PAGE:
Jacob Powell

Kaituhi Tūtahi | Contributing Writer

Jacob Powell has been reviewing film, writing on cinema and other topics both online and occasionally in print since 2005. He also works as an Auckland-based university librarian specialising in digital AV media and research collections. Follow him on Twitter @jacobunny.

Everything By: Jacob Powell


Family Tatters: A Review of Loveless

Without love to temper them, disappointment turns to blame and frustration to vitriol in Andrey Zvyagintsev’s stark depiction of one family’s implosion and the tragic after-effects.


Jacob Powell reviews Gaylene Preston's documentary on Helen Elizabeth Clark


Consisting of seven short films from Māori and Pasifika filmmakers, 2017’s Ngā Whanaunga programme boasts a strong line-up that explores modern city, country, and island life for indigenous people. With a focus on the challenges of youth, the selection offers thoughtful comment on a wide range of topics including culture, whanau, gender and sexuality.


Not all Mid-life Crises: A Review of Pop Aye

While some (male) mid-life crises come calling in the form of a clichéd sports car and a significantly younger romantic partner, in Kirsten Tan’s Pop Aye, jaded architect Thana reconnects with his youth via the ministrations of an aging elephant and a rural karaoke queen.


My Florian Habit

Jacob Powell on the infectious and electric Florian Habicht, the films and the maker.


Best Worst Podcast: 2016 NZIFF wrap-up (Pt I)

Join Doug Dillaman and Jacob Powell – joined by Metro film writer David Larsen – as they go head-to-head for the Best Worst Podcast wrap-up of the Festival in 2016.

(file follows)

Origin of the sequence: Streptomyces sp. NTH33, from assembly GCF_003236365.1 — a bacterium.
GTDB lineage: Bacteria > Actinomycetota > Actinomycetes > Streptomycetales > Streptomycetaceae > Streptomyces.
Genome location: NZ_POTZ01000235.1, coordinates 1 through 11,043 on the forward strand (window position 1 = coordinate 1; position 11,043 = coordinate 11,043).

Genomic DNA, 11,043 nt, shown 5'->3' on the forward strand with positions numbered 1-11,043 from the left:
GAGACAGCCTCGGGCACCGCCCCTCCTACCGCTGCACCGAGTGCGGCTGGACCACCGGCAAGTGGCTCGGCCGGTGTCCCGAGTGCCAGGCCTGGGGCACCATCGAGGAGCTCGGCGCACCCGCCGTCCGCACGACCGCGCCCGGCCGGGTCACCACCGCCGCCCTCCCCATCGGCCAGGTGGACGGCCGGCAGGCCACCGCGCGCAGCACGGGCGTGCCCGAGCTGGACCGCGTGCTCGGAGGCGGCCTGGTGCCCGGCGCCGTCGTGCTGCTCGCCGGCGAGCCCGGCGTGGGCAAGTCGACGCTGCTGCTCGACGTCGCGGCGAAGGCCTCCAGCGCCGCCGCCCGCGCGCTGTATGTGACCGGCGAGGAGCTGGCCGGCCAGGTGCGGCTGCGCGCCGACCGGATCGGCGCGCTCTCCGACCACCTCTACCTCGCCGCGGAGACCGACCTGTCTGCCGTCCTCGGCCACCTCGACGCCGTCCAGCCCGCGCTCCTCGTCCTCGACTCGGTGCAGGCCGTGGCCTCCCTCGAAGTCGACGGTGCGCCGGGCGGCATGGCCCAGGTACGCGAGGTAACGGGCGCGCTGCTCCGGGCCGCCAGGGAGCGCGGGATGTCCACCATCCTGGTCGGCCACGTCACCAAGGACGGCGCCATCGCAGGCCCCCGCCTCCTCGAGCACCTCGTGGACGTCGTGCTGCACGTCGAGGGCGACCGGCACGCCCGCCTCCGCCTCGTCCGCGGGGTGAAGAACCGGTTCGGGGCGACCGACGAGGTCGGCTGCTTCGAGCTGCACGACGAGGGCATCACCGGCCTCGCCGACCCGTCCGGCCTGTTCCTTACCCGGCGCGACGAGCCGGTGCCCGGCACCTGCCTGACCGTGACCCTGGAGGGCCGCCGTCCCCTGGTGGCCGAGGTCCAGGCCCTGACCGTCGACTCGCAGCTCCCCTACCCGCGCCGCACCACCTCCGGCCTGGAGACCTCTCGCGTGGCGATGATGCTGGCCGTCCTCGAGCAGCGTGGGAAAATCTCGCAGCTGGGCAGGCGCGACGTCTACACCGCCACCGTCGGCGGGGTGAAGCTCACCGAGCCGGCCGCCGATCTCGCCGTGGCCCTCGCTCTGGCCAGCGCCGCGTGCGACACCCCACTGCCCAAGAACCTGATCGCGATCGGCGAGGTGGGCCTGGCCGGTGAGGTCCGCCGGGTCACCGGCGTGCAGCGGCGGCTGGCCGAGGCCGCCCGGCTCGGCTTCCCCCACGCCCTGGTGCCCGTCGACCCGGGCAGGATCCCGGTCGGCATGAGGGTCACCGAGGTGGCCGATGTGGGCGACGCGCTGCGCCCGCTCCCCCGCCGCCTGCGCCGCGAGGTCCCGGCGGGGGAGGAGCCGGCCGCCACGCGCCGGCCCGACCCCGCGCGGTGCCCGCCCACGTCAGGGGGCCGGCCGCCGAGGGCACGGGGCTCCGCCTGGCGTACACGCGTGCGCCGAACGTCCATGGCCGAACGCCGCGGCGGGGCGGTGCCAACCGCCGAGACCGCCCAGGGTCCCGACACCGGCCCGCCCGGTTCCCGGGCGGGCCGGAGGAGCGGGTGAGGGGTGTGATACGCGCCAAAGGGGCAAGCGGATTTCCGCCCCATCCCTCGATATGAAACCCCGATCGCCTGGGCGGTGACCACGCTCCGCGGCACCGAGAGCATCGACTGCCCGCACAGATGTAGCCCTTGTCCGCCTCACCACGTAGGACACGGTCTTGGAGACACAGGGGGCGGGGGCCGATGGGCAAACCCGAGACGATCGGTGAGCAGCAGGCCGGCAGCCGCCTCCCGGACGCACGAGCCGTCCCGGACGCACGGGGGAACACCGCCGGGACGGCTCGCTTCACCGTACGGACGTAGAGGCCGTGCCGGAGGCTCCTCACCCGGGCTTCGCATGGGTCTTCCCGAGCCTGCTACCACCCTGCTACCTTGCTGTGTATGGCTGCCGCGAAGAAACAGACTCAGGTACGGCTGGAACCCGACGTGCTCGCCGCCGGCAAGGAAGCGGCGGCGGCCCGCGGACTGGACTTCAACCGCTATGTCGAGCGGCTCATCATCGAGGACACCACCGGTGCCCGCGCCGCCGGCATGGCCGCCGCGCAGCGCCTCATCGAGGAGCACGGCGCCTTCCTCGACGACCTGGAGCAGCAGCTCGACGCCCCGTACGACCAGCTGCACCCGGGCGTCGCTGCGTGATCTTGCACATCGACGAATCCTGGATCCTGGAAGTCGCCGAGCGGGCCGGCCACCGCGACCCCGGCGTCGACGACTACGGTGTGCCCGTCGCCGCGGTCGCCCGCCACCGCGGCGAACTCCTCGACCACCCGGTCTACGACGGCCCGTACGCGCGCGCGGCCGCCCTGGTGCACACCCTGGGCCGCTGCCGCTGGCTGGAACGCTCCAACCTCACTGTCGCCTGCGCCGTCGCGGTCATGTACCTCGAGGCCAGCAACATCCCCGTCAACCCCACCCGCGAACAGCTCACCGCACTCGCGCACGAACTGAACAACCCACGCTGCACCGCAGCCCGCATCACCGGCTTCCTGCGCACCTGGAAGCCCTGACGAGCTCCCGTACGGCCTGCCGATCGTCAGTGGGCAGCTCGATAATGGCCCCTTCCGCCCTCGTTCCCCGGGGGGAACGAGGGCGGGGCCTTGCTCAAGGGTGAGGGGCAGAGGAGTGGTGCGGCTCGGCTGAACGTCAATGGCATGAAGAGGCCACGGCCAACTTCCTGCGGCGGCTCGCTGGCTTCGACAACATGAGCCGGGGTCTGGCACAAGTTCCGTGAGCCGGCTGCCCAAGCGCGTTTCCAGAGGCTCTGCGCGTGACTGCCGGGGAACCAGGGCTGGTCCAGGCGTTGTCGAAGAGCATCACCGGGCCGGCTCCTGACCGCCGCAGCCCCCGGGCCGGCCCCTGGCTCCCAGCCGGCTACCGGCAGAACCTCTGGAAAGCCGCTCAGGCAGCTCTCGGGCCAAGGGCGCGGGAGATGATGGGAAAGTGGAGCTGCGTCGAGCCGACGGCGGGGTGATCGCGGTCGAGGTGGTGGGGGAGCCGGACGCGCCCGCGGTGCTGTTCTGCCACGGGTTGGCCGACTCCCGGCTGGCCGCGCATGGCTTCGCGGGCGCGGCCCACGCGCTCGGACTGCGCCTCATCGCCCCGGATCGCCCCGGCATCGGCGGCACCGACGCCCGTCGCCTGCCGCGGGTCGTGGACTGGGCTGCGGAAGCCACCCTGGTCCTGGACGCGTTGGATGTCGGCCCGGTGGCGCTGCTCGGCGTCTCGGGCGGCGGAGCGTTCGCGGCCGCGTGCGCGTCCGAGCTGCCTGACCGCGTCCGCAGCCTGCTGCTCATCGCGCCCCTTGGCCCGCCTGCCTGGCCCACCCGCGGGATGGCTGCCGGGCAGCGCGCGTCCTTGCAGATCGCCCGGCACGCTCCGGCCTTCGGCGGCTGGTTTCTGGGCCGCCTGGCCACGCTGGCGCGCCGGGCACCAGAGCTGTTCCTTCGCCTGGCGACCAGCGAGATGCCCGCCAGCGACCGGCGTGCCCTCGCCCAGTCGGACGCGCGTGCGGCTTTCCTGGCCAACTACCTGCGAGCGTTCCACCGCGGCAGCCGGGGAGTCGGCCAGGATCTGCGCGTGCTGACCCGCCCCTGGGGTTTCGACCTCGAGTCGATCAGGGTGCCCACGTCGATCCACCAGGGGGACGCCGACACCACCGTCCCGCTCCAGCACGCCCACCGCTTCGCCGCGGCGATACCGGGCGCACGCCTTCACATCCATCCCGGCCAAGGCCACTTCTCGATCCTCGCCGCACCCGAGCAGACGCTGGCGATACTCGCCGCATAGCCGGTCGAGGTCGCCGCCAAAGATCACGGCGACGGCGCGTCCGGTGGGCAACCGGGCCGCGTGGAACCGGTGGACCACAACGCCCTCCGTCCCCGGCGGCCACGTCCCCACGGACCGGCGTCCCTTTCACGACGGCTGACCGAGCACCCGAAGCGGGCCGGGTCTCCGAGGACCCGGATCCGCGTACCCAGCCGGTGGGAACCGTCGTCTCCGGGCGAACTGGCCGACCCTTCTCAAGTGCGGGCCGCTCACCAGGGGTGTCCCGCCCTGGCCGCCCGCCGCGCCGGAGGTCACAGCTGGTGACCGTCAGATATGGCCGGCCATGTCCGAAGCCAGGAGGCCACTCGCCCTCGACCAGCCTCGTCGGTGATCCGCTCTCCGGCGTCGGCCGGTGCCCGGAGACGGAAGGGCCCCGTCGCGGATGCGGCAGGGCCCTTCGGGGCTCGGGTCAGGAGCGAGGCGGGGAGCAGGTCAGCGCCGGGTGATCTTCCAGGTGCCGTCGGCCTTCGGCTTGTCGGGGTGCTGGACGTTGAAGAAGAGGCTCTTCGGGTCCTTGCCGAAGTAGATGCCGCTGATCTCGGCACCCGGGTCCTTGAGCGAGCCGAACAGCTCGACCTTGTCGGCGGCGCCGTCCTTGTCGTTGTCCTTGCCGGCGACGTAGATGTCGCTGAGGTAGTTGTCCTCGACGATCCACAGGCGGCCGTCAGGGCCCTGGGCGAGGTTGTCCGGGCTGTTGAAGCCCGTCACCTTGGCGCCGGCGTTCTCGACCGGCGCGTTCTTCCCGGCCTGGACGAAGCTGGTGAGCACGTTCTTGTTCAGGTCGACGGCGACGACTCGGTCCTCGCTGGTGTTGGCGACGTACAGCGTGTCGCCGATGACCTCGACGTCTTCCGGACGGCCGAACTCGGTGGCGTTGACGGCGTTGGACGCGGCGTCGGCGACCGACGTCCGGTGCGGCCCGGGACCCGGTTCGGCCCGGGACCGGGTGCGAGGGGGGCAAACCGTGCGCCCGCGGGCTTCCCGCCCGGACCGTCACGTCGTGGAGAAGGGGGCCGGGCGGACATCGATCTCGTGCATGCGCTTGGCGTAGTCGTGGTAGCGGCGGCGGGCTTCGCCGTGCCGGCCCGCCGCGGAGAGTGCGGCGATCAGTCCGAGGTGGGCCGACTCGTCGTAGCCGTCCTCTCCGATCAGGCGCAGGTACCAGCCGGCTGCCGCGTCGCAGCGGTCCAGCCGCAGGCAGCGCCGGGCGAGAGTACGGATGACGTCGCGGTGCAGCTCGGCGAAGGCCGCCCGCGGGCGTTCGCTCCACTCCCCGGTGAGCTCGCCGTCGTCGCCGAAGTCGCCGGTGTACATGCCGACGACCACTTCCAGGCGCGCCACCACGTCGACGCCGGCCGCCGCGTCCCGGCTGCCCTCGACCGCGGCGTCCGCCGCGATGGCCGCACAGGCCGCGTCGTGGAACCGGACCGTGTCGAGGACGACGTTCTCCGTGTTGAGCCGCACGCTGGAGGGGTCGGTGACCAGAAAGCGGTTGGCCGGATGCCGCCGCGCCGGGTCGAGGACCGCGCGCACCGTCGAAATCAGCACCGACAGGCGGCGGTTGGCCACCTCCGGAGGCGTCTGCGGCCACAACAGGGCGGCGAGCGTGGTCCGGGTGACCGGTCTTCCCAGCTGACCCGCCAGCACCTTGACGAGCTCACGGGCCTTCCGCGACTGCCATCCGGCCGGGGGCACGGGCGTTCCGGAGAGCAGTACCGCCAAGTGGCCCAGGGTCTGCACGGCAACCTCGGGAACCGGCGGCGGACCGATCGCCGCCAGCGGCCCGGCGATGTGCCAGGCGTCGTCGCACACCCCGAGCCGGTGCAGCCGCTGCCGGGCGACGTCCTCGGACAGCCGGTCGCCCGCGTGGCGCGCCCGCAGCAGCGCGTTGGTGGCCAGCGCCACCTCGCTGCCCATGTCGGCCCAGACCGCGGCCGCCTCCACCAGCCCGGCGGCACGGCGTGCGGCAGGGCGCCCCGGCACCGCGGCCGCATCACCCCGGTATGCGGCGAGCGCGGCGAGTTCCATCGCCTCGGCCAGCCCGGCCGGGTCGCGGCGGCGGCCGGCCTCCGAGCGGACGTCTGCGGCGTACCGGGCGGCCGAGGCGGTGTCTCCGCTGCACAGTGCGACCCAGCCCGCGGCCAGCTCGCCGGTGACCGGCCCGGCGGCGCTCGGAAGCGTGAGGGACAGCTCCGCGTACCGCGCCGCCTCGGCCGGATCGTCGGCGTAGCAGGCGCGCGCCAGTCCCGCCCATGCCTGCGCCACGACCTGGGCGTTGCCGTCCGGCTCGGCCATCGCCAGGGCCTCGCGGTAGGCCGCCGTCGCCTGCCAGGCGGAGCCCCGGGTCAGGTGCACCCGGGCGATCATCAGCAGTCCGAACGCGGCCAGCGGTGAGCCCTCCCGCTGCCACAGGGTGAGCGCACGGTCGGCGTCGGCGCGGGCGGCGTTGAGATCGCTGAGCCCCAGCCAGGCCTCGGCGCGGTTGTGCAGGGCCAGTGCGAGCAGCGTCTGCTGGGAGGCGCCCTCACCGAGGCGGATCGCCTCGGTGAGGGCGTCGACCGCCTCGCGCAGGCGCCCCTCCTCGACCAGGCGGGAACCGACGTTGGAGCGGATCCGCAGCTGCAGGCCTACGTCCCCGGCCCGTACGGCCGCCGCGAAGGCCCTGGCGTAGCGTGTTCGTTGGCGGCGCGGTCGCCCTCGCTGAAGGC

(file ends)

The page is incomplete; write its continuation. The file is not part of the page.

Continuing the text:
Jacob Powell reports back from week two of the NZIFF, with The Wounded Angel, Wild, Sieranevada, The Greasy Strangler, The Lure, Paterson and Johnny Guitar


Review: Toni Erdmann

An exquisite and gleefully modern German ‘reunification’ tale, Toni Erdmann brings together a daughter who’s forgotten how to laugh and a father who doesn’t know when to let the joke die.


Review: A War

Decisions made in heat of the moment can have unintended, far-reaching consequences. A War presents a confronting tale of a good man who makes a grave mistake and asks: who pays the costs?


Review: A Dragon Arrives!

If 1960s Hollywood fever-dreamed in Farsi, it might get halfway to the Pollock-like ‘pour it and see’ genius of Mani Haghighi’s A Dragon Arrives!


Jacob Powell reports back from week one of the NZIFF, featuring Radio Dreams, Neruda, Chevalier, The Eagle Huntress and I, Daniel Blake.


Review: Kate Plays Christine

Jacob Powell reviews Robert Greene's dizzingly unconventional new documentary, Kate Plays Christine.


Review: Poi E: The Story of Our Song

A shot of pure nostalgic joy, Tearepa Kahi’s Poi E: The Story of Our Song unearths the vision and struggle that drove a te reo Māori song into 1980s New Zealand pop culture.


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The Pantograph Punch publishes urgent and vital cultural commentary by the most exciting new voices in Aotearoa.

The Pantograph Punch publishes urgent and vital cultural commentary by the most exciting new voices in Aotearoa.

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